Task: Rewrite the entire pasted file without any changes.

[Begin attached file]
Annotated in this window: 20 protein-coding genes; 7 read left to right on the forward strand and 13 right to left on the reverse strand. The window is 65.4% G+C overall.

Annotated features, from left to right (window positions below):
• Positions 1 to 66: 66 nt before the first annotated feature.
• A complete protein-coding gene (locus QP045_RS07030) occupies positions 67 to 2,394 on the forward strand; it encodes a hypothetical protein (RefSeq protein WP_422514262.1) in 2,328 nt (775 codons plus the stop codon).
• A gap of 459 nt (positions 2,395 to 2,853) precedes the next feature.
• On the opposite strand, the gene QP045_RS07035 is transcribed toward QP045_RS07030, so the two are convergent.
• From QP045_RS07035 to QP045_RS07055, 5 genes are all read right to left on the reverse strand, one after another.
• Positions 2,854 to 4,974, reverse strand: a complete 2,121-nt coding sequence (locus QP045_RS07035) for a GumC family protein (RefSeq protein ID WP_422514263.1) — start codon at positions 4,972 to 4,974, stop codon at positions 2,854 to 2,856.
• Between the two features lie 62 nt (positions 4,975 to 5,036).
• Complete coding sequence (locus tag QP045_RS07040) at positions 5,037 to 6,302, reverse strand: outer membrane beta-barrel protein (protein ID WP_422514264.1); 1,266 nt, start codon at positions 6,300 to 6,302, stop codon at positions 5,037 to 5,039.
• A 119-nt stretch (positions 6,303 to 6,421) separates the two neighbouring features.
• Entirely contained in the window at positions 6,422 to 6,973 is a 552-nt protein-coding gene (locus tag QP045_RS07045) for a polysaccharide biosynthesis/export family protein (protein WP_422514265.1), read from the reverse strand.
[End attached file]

Annotated in this window: 20 protein-coding genes; 7 read left to right on the forward strand and 13 right to left on the reverse strand. The window is 65.4% G+C overall.

Annotated features, from left to right (window positions below):
• Positions 1 to 66: 66 nt before the first annotated feature.
• A complete protein-coding gene (locus QP045_RS07030) occupies positions 67 to 2,394 on the forward strand; it encodes a hypothetical protein (RefSeq protein WP_422514262.1) in 2,328 nt (775 codons plus the stop codon).
• A gap of 459 nt (positions 2,395 to 2,853) precedes the next feature.
• On the opposite strand, the gene QP045_RS07035 is transcribed toward QP045_RS07030, so the two are convergent.
• From QP045_RS07035 to QP045_RS07055, 5 genes are all read right to left on the reverse strand, one after another.
• Positions 2,854 to 4,974, reverse strand: a complete 2,121-nt coding sequence (locus QP045_RS07035) for a GumC family protein (RefSeq protein ID WP_422514263.1) — start codon at positions 4,972 to 4,974, stop codon at positions 2,854 to 2,856.
• Between the two features lie 62 nt (positions 4,975 to 5,036).
• Complete coding sequence (locus tag QP045_RS07040) at positions 5,037 to 6,302, reverse strand: outer membrane beta-barrel protein (protein ID WP_422514264.1); 1,266 nt, start codon at positions 6,300 to 6,302, stop codon at positions 5,037 to 5,039.
• A 119-nt stretch (positions 6,303 to 6,421) separates the two neighbouring features.
• Entirely contained in the window at positions 6,422 to 6,973 is a 552-nt protein-coding gene (locus tag QP045_RS07045) for a polysaccharide biosynthesis/export family protein (protein WP_422514265.1), read from the reverse strand.